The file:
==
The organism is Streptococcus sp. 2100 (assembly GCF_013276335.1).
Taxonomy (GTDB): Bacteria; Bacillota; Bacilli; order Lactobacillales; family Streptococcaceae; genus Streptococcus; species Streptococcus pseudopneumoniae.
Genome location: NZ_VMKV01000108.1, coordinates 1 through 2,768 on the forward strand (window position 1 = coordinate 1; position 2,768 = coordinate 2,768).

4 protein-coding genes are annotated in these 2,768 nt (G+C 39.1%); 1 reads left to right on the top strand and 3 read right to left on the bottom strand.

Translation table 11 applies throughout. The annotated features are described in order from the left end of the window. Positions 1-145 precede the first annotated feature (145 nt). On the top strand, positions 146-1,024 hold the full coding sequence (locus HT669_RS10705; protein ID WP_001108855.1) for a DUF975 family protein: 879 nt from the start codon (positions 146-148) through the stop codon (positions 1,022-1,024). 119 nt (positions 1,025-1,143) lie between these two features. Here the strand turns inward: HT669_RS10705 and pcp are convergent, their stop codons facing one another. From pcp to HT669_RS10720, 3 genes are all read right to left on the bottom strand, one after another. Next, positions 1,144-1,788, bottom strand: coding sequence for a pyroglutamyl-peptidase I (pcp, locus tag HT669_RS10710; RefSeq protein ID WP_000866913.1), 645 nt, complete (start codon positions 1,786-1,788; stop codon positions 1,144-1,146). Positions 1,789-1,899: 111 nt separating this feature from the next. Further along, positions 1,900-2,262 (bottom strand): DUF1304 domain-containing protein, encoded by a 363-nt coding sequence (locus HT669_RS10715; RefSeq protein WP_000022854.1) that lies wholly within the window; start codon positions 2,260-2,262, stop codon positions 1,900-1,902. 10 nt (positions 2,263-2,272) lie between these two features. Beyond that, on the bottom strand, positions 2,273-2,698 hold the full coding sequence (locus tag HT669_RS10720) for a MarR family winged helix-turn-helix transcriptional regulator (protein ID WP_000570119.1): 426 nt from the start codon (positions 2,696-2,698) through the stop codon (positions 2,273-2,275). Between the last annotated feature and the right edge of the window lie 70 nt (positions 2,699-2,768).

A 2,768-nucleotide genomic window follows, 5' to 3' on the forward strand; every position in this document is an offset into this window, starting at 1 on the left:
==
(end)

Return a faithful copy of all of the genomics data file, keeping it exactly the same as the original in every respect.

The organism is Streptococcus sp. 2100 (assembly GCF_013276335.1).
Taxonomy (GTDB): Bacteria; Bacillota; Bacilli; order Lactobacillales; family Streptococcaceae; genus Streptococcus; species Streptococcus pseudopneumoniae.
Genome location: NZ_VMKV01000108.1, coordinates 1 through 2,768 on the forward strand (window position 1 = coordinate 1; position 2,768 = coordinate 2,768).

4 protein-coding genes are annotated in these 2,768 nt (G+C 39.1%); 1 reads left to right on the top strand and 3 read right to left on the bottom strand.

Translation table 11 applies throughout. The annotated features are described in order from the left end of the window. Positions 1-145 precede the first annotated feature (145 nt). On the top strand, positions 146-1,024 hold the full coding sequence (locus HT669_RS10705; protein ID WP_001108855.1) for a DUF975 family protein: 879 nt from the start codon (positions 146-148) through the stop codon (positions 1,022-1,024). 119 nt (positions 1,025-1,143) lie between these two features. Here the strand turns inward: HT669_RS10705 and pcp are convergent, their stop codons facing one another. From pcp to HT669_RS10720, 3 genes are all read right to left on the bottom strand, one after another. Next, positions 1,144-1,788, bottom strand: coding sequence for a pyroglutamyl-peptidase I (pcp, locus tag HT669_RS10710; RefSeq protein ID WP_000866913.1), 645 nt, complete (start codon positions 1,786-1,788; stop codon positions 1,144-1,146). Positions 1,789-1,899: 111 nt separating this feature from the next. Further along, positions 1,900-2,262 (bottom strand): DUF1304 domain-containing protein, encoded by a 363-nt coding sequence (locus HT669_RS10715; RefSeq protein WP_000022854.1) that lies wholly within the window; start codon positions 2,260-2,262, stop codon positions 1,900-1,902. 10 nt (positions 2,263-2,272) lie between these two features. Beyond that, on the bottom strand, positions 2,273-2,698 hold the full coding sequence (locus tag HT669_RS10720) for a MarR family winged helix-turn-helix transcriptional regulator (protein ID WP_000570119.1): 426 nt from the start codon (positions 2,696-2,698) through the stop codon (positions 2,273-2,275). Between the last annotated feature and the right edge of the window lie 70 nt (positions 2,699-2,768).

A 2,768-nucleotide genomic window follows, 5' to 3' on the forward strand; every position in this document is an offset into this window, starting at 1 on the left: